Page 104

“I’d rather take my chances with you than anyplace else I can think of, if it’s all the same.”

I raised my eyebrows high enough that they crested above the tops of my sunglasses. “Oh? What’s the logic behind that?”

“I know I haven’t known you or your brother for long, and you don’t have much reason to trust me; what I’m about to say probably won’t help with that. But Buffy was a friend of mine for years. She was a good person, and she never meant to hurt anyone, but if I don’t stay with this team long enough to make sure you remember that, one day the news is going to get out, and she’s going to be remembered not as a great writer and a good friend, but as the cause of the Eakly Massacre and the cat’s paw behind the death of Rebecca Ryman. The best she’ll be able to hope for is ‘traitor.’ And I won’t have that.” I could hear the frown in his voice. “I’m staying because I have to. You can try to make me leave if you want to, but it’s not going to be fun for any of us.”

“I wouldn’t dream of it.” Giving Shaun’s hand a final squeeze, I stood and walked over to sit down at my computer. This close up, my screen was a little fuzzy, but it was nothing I couldn’t handle. “If you feel that strongly about staying, you stay. We’re glad to have you.” My screen blinked at me, prompting for a password. I entered it. Shaun could get me online, but that didn’t mean he could access my files. Starting to type, I asked, “What’s our general status?”

“Buffy’s death hit the newswires five minutes after it happened,” said Shaun, moving back to his own machine. “But that’s not the fun part.” He paused, portentously, until I glared at him. He’s good at detecting glares, even through dark glasses. “You want the fun part?”

“Yes, Shaun,” I said. “I’ve been asleep for ten hours, and I want the fun part.”

“Fine. Here’s the fun part: Our deaths hit the wires at the same time.”

My eyes widened. “What?”

“We were all reported dead,” Shaun said. “Half the news sites had the story before anyone could contradict it, and half of them are still listing you as deceased.”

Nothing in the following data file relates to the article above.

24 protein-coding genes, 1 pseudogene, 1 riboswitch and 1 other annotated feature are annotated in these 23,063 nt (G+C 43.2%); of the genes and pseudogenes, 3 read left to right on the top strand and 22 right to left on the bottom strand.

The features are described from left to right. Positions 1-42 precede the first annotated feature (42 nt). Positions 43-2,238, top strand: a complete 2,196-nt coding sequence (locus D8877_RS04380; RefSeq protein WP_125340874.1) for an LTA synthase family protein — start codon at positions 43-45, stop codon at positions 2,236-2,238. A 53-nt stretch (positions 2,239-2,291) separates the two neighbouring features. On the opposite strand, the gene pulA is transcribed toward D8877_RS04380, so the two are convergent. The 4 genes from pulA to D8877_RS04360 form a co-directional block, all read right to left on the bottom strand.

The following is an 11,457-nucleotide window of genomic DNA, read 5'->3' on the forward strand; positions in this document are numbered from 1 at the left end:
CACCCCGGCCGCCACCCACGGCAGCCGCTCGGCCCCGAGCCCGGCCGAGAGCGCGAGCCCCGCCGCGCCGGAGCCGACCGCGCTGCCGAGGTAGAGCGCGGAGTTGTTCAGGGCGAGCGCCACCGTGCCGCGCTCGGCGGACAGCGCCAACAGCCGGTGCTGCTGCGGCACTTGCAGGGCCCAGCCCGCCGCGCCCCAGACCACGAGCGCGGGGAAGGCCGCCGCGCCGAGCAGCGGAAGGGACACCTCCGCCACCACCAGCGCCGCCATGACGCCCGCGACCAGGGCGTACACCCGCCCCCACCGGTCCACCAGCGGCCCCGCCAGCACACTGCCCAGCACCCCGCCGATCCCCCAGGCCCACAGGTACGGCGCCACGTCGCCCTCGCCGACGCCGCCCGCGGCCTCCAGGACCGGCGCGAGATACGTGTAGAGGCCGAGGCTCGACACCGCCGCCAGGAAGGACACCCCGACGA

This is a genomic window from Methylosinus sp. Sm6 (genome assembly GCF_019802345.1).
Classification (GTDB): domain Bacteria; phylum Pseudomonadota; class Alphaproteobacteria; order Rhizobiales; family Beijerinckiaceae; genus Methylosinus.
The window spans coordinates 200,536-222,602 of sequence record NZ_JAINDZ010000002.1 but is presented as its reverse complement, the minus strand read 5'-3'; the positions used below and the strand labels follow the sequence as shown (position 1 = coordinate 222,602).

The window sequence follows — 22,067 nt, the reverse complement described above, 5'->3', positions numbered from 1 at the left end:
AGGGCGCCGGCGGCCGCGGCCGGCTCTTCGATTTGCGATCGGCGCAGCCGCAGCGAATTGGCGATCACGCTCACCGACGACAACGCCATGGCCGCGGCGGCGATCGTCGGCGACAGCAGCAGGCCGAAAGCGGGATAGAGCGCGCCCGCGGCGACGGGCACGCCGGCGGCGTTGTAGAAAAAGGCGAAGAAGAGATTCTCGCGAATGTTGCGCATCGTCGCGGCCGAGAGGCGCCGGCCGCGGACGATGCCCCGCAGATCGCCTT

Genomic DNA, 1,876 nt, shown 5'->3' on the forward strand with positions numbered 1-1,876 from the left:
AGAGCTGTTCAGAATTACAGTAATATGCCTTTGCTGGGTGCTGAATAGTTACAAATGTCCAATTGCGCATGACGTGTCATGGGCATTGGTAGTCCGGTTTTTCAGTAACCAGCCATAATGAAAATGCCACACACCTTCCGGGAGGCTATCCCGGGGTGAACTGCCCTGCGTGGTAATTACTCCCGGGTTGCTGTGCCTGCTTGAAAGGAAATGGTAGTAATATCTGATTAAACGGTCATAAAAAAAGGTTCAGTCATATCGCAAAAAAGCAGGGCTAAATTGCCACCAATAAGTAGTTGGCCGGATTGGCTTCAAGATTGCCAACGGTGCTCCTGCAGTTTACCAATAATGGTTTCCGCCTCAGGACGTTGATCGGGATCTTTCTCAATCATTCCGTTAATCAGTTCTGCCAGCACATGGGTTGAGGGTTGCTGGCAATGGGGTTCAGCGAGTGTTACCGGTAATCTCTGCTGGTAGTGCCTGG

I looked to Rick, who nodded.

“Whoever called the CDC made sure the call was ‘accidentally’ made on a channel that several local news sites monitor for gossip,” he said. “We all got listed as dead before we even made it to Memphis. They printed a retraction about Shaun when he posted to complain about the CDC coffee, and about half the sites did the same for me when I threw up the DAR blurb.” He quirked a smile. “I’m not interesting enough to spread as quickly as a Mason.”

“And me?” I asked, too annoyed not to.

“Still dead,” said Rick. “They’ve got some great conspiracy theories going, too, about Shaun and me concealing your death until we can prove you weren’t doing something forbidden by your licensing.”

“Thus invalidating my life insurance,” I said, putting a hand over my face. “Is there any more good news?”

“Only Buffy made it to the Wall,” Shaun said. “She’s the only one whose death has actually appeared in the public CDC database.”

I bit back a groan. “How many people think we faked our own deaths to up ratings?”

“A lot,” Shaun said, voice going grim. “On the plus side, if we’d really been doing that, it would’ve worked. We gained another three points of market share while people waited for the grisly details to pop up.”

“And have they?”

“On us? No. On Buffy? Yeah. It’s all over the place. Somebody broke into our main camera upload and—”

“I get the picture. I’ll get our official report up tonight so we can put these damn hoax rumors to rest and let people know I’m still breathing. Buffy deserves better than to have her death tarred with some publicity stunt we didn’t pull.”

“How official is this official report going to be?” asked Rick.

“You mean, ‘am I going to include the call the CDC got?’ ” I asked. He nodded. So did I. “Yes, I am.”

“Is that—”

“Wise? Safe? A good idea? No, on all three counts, but I’m going to do it anyway.” I pulled up my e-mail and started scanning the list of senders, looking for Mahir’s name. “Somebody who’s depending on secrecy wants us out of the way. So screw ’em. We’re taking that secrecy away.”

“And when they start shooting?”

“Who says they’ve stopped?” Even with Buffy’s astonishingly well-constructed filters, the amount of spam that had managed to get through was daunting. I began deleting. “That reminds me. We need to hire a new head for the Fictionals.”

Rick shot me a sharp look. “Doesn’t that seem a little abrupt? Buffy just died.”

“Buffy’s death was abrupt; this is necessary. The Fictionals aren’t like the Newsies or the Irwins. They won’t keep working just because they don’t know how to hold still. They need management, or it turns into a million works in progress and nothing that actually progresses. Unless we want to start getting angry letters from people wanting to know where the next installment of some fifty-part serial romance is, we need a new division head.”

Shaun blinked. “Buffy didn’t name anyone?”

“Buffy thought she was immortal. Talk to Magdalene; even if she won’t do it, she can probably suggest somebody who will.” Suddenly tired again, I set my spam purge to run on auto and minimized the window, pulling up the staff LW&T directory. That archive contained a current copy of the last will and testament of every employee currently on the After the End Times payroll, including details on the dispensation of their intellectual property. Properly filed and witnessed wills are legally required for all businesses whose normal routine brings them into contact with federally established hazard zones, the infected, or members of the working press. Journalists: as dangerous as zombies under modern American law. According to the directory time stamps, Buffy’s file hadn’t been updated since we left California.